[0057] Wireless communication device 1000 may also include processing circuitry 1050 and memory 1060 configured to perform the various operations described herein. The circuitry 1050 may be configured to perform functions based on instructions being stored in a RAM or ROM, or based on special purpose circuitry. The circuitry 1050 may include one or more processors, such as a general-purpose processor or special purpose processor, and/or processing circuitry in accordance with some examples. The circuitry 1050 may implement one or more functions associated with the transceiver 1020, the PHY circuitry 1030, the MAC circuitry 1040, and/or the memory 1060. The circuitry 1050 may be coupled to the transceiver 1020, which may be coupled to the transmit/receive element 1010. While FIG. 10 depicts the circuitry 1050 and the transceiver 1020 as separate components, the circuitry 1050 and the transceiver 1020 may be integrated together in an electronic package or chip.

[0058] In some examples, a wireless communication device 1000 may be part of a portable wireless communication device, such as a personal digital assistant (PDA), a laptop or portable computer with wireless communication capability, a web tablet, a wireless telephone, a smartphone, a wireless headset, a pager, an instant messaging device, a digital camera, an access point, a television, a medical device (e.g., a heart rate monitor, a blood pressure monitor, etc.), an access point, a base station, a transmit/receive device for a wireless standard such as BT or IEEE 802.11, or other device that may receive and/or transmit information wirelessly. In some examples, the wireless communication device may include one or more of a keyboard, a display, anon-volatile memory port, multiple antennas, a graphics processor, an application processor, speakers, and other mobile device elements. The display may be an LCD screen including a touch screen.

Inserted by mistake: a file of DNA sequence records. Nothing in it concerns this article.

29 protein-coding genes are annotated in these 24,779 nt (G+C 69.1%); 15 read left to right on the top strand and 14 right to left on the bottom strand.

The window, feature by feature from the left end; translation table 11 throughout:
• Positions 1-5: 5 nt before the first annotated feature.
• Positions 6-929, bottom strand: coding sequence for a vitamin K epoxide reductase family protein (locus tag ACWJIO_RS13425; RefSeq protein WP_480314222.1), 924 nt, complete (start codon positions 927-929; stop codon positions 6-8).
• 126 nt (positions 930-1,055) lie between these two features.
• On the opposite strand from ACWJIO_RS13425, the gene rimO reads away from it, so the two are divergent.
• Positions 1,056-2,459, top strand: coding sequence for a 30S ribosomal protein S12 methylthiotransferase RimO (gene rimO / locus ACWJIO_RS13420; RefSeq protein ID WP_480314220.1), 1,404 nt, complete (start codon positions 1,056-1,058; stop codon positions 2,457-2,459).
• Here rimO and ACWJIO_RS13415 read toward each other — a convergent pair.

[0059] Although the Wireless communication device 1000 is illustrated as having several separate functional elements, one or more of the functional elements may be combined and may be implemented by combinations of software-configured elements, such as processing elements including digital signal processors (DSPs), and/or other hardware elements. For example, some elements may comprise one or more microprocessors, DSPs, field-programmable gate arrays (FPGAs), application specific integrated circuits (ASICs), radio-frequency integrated circuits (RFICs) and combinations of various hardware and logic circuitry for performing at least the functions described herein. In some examples, the functional elements may refer to one or more processes operating on one or more processing elements.

[0060] Some examples may be implemented fully or partially in software and/or firmware. This software and/or firmware may take the form of instructions contained in or on a non-transitory computer-readable storage medium. Those instructions may then be read and executed by one or more processors to enable performance of the operations described herein. Those instructions may then be read and executed by one or more processors to cause the device 1000 to perform the methods and/or operations described herein. The instructions may be in any suitable form, such as but not limited to source code, compiled code, interpreted code, executable code, static code, dynamic code, and the like. Such a computer-readable medium may include any tangible non-transitory medium for storing information in a form readable by one or more computers, such as but not limited to read only memory (ROM); random access memory (RAM); magnetic disk storage media; optical storage media; a flash memory, etc.

[0061] More details and aspects are mentioned in connection with the examples described above. The example shown in Fig. 10 may comprise one or more optional additional features corresponding to one or more aspects mentioned in connection with the proposed concept or one or more examples described above (e.g. Fig. 1 - 9).

[0062] The aspects and features described in relation to a particular one of the previous examples may also be combined with one or more of the further examples to replace an identical or similar feature of that further example or to additionally introduce the features into the further example.